Builder of Marvel saws sold to insiders.
The sale was concluded August 26 after eight months of negotiations. Three equal partners--John Petek, Jim Jourdan, and Robert Beach--acquired all rights from the 100 or so stockholders mostly in the fifth generation of the Armstrong family, which had been soliciting buyers. Selling price was not stated.
The company dates back to 1904 in Chicago, and for many years operated out of a plant on Bloomingdale Avenue there. In 1980 it broke ground for a new plant in Oshkosh, Wis., and started running the business from a headquarters office in Mt. Prospect, Ill. A sawblade-manufacturing business in Agawam, Mass., was closed in late 2002 for lack of market share, and in July of last year all operations were consolidated to Wisconsin.
In its early years Armstrong-Blum produced hacksawing machines, and in 1917 it moved into vertical bandsaws, producing sawing hands for the new line by welding hacksaw blades together. For decades the company was content to produce the tilt-frame cutoff machines it pioneered, and in 1992 it was offering a dozen models. More recently, however, the advent of sophisticated controls and automated feeding mechanisms has greatly expanded the product line, and there are now 70 different variations offered.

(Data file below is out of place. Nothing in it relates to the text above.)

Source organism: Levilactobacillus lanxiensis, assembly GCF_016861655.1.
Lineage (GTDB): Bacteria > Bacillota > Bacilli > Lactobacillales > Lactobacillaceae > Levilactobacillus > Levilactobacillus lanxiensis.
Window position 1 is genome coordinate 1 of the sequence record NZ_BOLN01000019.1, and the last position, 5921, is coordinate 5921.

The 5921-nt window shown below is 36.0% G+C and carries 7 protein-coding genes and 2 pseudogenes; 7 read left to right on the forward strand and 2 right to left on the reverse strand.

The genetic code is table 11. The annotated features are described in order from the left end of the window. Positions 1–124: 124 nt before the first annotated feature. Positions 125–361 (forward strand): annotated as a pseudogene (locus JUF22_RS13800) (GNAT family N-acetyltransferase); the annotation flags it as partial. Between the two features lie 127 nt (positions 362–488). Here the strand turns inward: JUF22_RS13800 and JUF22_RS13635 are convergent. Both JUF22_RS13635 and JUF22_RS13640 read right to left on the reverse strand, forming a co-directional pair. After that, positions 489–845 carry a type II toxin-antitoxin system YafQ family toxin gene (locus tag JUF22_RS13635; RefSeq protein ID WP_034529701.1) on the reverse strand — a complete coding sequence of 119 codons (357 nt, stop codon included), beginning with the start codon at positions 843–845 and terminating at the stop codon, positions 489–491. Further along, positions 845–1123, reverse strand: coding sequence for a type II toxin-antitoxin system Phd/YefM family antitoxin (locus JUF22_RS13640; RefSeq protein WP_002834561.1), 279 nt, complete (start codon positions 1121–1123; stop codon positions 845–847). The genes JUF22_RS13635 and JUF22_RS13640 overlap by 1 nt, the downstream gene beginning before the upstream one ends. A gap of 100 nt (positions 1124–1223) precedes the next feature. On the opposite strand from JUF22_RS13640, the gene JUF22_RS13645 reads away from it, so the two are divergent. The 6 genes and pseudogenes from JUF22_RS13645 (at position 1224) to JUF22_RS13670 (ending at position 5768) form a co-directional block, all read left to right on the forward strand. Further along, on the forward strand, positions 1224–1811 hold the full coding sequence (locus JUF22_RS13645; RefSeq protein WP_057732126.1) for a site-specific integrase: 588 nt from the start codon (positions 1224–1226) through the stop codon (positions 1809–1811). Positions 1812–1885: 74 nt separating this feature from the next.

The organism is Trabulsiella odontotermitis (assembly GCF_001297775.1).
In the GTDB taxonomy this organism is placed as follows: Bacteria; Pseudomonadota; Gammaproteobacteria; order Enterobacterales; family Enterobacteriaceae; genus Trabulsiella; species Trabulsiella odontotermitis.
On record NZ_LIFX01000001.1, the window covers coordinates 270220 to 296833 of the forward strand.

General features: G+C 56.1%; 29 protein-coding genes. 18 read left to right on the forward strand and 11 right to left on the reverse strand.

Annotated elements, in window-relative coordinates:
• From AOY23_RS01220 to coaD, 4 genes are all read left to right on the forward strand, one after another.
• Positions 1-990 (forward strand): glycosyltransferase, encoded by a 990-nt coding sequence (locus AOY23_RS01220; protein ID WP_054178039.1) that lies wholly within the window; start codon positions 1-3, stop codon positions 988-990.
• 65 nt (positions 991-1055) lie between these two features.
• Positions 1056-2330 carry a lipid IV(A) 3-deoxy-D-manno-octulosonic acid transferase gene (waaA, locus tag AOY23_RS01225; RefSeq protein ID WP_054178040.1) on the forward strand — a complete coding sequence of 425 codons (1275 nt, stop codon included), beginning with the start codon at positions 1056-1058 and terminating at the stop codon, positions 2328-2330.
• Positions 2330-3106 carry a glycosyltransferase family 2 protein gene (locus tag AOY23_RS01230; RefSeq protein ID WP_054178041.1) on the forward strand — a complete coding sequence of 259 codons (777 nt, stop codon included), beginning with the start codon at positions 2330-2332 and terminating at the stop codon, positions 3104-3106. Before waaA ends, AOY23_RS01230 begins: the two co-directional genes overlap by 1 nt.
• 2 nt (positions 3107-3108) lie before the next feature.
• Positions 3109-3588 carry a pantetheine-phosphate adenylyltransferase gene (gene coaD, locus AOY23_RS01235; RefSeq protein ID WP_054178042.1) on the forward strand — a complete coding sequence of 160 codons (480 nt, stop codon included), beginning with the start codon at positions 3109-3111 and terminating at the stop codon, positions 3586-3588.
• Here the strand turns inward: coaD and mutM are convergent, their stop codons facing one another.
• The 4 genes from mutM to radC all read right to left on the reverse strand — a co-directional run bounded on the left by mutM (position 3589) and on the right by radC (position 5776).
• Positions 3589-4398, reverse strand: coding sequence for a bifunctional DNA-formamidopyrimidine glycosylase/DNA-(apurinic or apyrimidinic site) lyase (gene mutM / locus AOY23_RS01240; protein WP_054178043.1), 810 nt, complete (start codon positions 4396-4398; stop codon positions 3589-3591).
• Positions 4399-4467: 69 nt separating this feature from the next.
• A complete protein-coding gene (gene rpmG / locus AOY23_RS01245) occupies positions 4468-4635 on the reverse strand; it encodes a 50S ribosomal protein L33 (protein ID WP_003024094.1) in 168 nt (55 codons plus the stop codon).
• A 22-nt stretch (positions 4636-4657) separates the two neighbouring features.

The company currently has annual revenues in the $15--to $20--million range, according to VP Bob Beach, and exports are around 10% of the total with machines going to Europe, Taiwan, China, Mexico, and Canada. Plans call for experts to grow to 20% of output.
Customers in the fabricating industries account for three-fifths of sales, with plants in the chipmaking industries taking the other two-fifths. Downstream, the new owners are considering expanding the lines to include other classes of machines used by their customer base, including possibly ironworkers.
Marvel Manufacturing Co. Inc., Oshkosh, Wis. 920-236-7200.
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|Publication:||Metalworking Insiders' Report|
|Date:||Sep 30, 2004|
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